Chevy Malibu
With gasoline prices hovering deep in to $3 territory, sales of smaller cars have risen sharply with many Americans considering downsizing to a smaller more fuel efficient car. Many like the sounds of a hybrid. But beware, not all hybrids are bred equally.

The 2013 Chevy Malibu comes standard as a hybrid for the time being, but for a hybrid, stops short with only 25mpg city, 37mpg highway. Don't most full hybrids get better city mileage than highway? Some- the Prius, being a full hybrid has such economy. That's because a full hybrid generates power from the constant stop and go of a city. On the website, it calls both vehicles "hybrid vehicle". Is that fair?

To find the answer, let's see what else is out there: one of the Malibu's biggest competitors is the Hyundai Sonata, which according to gets 24mpg city, 37 highway. So this Malibu "hybrid" achieves just one mpg better than the non-hybrid Sonata. You'd save $50 per year with the Malibu vs. standard Sonata according to What's more is that the Malibu costs over $5,000 more than the Sonata, coming in at just over $25,000. With that difference in price, you'd have to own the Malibu for 100 years to make up the difference.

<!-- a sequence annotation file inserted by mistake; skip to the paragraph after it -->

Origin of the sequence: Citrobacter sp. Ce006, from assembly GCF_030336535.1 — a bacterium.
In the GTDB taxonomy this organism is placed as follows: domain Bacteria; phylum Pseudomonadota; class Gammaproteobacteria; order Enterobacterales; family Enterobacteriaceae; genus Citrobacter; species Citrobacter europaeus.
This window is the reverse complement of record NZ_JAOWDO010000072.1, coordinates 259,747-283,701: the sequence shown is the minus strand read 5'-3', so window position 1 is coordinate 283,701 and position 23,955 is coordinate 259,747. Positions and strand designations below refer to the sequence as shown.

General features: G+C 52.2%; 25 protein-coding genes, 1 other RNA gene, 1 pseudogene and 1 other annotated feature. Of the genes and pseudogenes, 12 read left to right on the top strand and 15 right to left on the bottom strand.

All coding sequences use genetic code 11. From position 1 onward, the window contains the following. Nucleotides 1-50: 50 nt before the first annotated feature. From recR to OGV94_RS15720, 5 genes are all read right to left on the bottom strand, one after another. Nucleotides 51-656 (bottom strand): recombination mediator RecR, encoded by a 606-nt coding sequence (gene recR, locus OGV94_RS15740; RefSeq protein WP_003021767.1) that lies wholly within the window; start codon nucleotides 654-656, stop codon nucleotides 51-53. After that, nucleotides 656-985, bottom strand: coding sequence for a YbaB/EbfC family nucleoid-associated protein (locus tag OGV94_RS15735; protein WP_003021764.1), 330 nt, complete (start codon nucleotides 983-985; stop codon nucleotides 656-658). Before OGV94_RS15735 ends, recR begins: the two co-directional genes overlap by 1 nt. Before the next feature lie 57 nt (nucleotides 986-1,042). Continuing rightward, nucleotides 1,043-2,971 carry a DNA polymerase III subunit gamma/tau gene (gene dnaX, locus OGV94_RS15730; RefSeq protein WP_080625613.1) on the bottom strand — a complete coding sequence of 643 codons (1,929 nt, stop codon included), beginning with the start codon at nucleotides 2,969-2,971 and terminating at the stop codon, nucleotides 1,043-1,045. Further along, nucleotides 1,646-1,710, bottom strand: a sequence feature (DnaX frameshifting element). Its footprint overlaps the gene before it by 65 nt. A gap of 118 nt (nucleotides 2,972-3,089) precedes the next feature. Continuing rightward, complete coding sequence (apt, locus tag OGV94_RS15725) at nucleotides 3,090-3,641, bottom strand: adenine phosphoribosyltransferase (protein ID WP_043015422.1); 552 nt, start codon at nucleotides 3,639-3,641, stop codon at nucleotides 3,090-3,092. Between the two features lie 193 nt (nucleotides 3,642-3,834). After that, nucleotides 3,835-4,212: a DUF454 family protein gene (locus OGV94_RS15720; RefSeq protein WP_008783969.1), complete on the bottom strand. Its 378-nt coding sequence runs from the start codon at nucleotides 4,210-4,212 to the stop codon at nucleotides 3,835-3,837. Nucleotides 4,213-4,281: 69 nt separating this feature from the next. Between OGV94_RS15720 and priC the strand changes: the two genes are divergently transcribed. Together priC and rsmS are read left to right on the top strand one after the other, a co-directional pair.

But what's this? The Sonata also has a hybrid version. Comparing the Malibu hybrid e-assist to the Sonata, the Sonata wins, getting 8mpg city/highway better than the Malibu. Perhaps the funniest part is that the Sonata hybrid costs just a few hundred more than the Malibu hybrid.

GM- you're making a good attempt, but let's get on the train! You need to have a similar product, similar miles per gallon, at a similar price, and this just isn't cutting it.

Beware of marketing on vehicles- always remember to compare mileage ratings of a select vehicle to others in its class. Unless you own your vehicles for 100 years.